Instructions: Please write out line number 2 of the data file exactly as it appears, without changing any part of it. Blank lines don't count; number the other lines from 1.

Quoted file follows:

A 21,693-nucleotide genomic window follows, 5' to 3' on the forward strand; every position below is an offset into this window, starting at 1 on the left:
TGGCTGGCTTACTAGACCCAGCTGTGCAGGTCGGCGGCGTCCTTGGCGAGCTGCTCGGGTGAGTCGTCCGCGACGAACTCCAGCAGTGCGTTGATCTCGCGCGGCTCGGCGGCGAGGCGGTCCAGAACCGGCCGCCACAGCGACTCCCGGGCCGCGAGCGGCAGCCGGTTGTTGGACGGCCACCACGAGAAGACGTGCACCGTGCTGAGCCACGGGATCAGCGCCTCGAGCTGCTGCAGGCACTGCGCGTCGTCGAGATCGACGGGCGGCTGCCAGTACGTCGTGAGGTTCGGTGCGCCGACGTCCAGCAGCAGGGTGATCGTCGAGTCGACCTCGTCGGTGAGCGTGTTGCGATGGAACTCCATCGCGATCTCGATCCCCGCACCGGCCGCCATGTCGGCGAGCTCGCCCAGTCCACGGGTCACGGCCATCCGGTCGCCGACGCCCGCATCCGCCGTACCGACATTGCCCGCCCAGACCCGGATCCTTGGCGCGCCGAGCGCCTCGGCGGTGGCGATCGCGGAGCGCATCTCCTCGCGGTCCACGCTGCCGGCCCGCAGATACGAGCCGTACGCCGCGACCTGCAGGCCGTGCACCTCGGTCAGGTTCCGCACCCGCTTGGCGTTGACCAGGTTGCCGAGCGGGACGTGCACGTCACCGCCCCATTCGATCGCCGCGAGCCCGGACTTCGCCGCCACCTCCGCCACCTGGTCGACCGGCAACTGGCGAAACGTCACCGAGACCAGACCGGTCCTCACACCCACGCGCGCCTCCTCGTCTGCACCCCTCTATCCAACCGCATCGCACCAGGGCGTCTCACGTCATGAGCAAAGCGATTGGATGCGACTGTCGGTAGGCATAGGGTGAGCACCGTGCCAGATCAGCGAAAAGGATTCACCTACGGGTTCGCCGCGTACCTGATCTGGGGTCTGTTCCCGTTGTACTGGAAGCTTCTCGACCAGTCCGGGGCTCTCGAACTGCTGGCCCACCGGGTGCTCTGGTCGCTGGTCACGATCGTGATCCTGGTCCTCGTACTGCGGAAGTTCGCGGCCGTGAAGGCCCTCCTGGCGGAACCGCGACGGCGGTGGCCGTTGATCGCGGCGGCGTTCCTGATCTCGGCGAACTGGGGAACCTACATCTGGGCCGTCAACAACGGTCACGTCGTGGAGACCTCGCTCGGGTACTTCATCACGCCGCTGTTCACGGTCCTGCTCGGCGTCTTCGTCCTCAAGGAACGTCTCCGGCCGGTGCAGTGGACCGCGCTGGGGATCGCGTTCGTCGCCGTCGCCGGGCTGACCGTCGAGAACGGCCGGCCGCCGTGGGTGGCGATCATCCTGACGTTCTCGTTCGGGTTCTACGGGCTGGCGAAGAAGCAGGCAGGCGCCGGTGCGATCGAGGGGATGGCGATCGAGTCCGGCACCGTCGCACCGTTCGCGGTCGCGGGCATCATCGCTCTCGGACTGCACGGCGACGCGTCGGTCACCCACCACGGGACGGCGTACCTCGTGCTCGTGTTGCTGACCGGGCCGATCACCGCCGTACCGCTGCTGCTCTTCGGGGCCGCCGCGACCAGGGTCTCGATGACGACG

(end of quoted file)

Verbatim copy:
TGGCTGGCTTACTAGACCCAGCTGTGCAGGTCGGCGGCGTCCTTGGCGAGCTGCTCGGGTGAGTCGTCCGCGACGAACTCCAGCAGTGCGTTGATCTCGCGCGGCTCGGCGGCGAGGCGGTCCAGAACCGGCCGCCACAGCGACTCCCGGGCCGCGAGCGGCAGCCGGTTGTTGGACGGCCACCACGAGAAGACGTGCACCGTGCTGAGCCACGGGATCAGCGCCTCGAGCTGCTGCAGGCACTGCGCGTCGTCGAGATCGACGGGCGGCTGCCAGTACGTCGTGAGGTTCGGTGCGCCGACGTCCAGCAGCAGGGTGATCGTCGAGTCGACCTCGTCGGTGAGCGTGTTGCGATGGAACTCCATCGCGATCTCGATCCCCGCACCGGCCGCCATGTCGGCGAGCTCGCCCAGTCCACGGGTCACGGCCATCCGGTCGCCGACGCCCGCATCCGCCGTACCGACATTGCCCGCCCAGACCCGGATCCTTGGCGCGCCGAGCGCCTCGGCGGTGGCGATCGCGGAGCGCATCTCCTCGCGGTCCACGCTGCCGGCCCGCAGATACGAGCCGTACGCCGCGACCTGCAGGCCGTGCACCTCGGTCAGGTTCCGCACCCGCTTGGCGTTGACCAGGTTGCCGAGCGGGACGTGCACGTCACCGCCCCATTCGATCGCCGCGAGCCCGGACTTCGCCGCCACCTCCGCCACCTGGTCGACCGGCAACTGGCGAAACGTCACCGAGACCAGACCGGTCCTCACACCCACGCGCGCCTCCTCGTCTGCACCCCTCTATCCAACCGCATCGCACCAGGGCGTCTCACGTCATGAGCAAAGCGATTGGATGCGACTGTCGGTAGGCATAGGGTGAGCACCGTGCCAGATCAGCGAAAAGGATTCACCTACGGGTTCGCCGCGTACCTGATCTGGGGTCTGTTCCCGTTGTACTGGAAGCTTCTCGACCAGTCCGGGGCTCTCGAACTGCTGGCCCACCGGGTGCTCTGGTCGCTGGTCACGATCGTGATCCTGGTCCTCGTACTGCGGAAGTTCGCGGCCGTGAAGGCCCTCCTGGCGGAACCGCGACGGCGGTGGCCGTTGATCGCGGCGGCGTTCCTGATCTCGGCGAACTGGGGAACCTACATCTGGGCCGTCAACAACGGTCACGTCGTGGAGACCTCGCTCGGGTACTTCATCACGCCGCTGTTCACGGTCCTGCTCGGCGTCTTCGTCCTCAAGGAACGTCTCCGGCCGGTGCAGTGGACCGCGCTGGGGATCGCGTTCGTCGCCGTCGCCGGGCTGACCGTCGAGAACGGCCGGCCGCCGTGGGTGGCGATCATCCTGACGTTCTCGTTCGGGTTCTACGGGCTGGCGAAGAAGCAGGCAGGCGCCGGTGCGATCGAGGGGATGGCGATCGAGTCCGGCACCGTCGCACCGTTCGCGGTCGCGGGCATCATCGCTCTCGGACTGCACGGCGACGCGTCGGTCACCCACCACGGGACGGCGTACCTCGTGCTCGTGTTGCTGACCGGGCCGATCACCGCCGTACCGCTGCTGCTCTTCGGGGCCGCCGCGACCAGGGTCTCGATGACGACG